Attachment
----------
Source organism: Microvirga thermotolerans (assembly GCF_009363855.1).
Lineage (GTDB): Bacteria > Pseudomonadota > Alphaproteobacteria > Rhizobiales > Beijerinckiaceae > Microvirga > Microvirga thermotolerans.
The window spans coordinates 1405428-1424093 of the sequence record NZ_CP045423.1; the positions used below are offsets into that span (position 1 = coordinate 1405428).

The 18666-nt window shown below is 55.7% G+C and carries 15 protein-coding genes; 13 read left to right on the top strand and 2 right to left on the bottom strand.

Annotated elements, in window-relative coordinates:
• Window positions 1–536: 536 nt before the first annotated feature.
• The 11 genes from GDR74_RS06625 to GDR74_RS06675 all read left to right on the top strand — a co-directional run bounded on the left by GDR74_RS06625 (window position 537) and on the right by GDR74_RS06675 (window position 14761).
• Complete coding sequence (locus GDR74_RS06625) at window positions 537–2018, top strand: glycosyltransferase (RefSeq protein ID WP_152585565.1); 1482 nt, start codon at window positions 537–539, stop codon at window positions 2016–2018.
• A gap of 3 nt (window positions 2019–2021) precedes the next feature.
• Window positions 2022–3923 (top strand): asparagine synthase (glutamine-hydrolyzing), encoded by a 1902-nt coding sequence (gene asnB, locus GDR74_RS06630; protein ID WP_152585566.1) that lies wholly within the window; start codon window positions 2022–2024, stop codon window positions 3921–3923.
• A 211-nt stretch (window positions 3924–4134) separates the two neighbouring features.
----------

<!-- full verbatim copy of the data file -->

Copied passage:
Source organism: Microvirga thermotolerans (assembly GCF_009363855.1).
Lineage (GTDB): Bacteria > Pseudomonadota > Alphaproteobacteria > Rhizobiales > Beijerinckiaceae > Microvirga > Microvirga thermotolerans.
The window spans coordinates 1405428-1424093 of the sequence record NZ_CP045423.1; the positions used below are offsets into that span (position 1 = coordinate 1405428).

The 18666-nt window shown below is 55.7% G+C and carries 15 protein-coding genes; 13 read left to right on the top strand and 2 right to left on the bottom strand.

Annotated elements, in window-relative coordinates:
• Window positions 1–536: 536 nt before the first annotated feature.
• The 11 genes from GDR74_RS06625 to GDR74_RS06675 all read left to right on the top strand — a co-directional run bounded on the left by GDR74_RS06625 (window position 537) and on the right by GDR74_RS06675 (window position 14761).
• Complete coding sequence (locus GDR74_RS06625) at window positions 537–2018, top strand: glycosyltransferase (RefSeq protein ID WP_152585565.1); 1482 nt, start codon at window positions 537–539, stop codon at window positions 2016–2018.
• A gap of 3 nt (window positions 2019–2021) precedes the next feature.
• Window positions 2022–3923 (top strand): asparagine synthase (glutamine-hydrolyzing), encoded by a 1902-nt coding sequence (gene asnB, locus GDR74_RS06630; protein ID WP_152585566.1) that lies wholly within the window; start codon window positions 2022–2024, stop codon window positions 3921–3923.
• A 211-nt stretch (window positions 3924–4134) separates the two neighbouring features.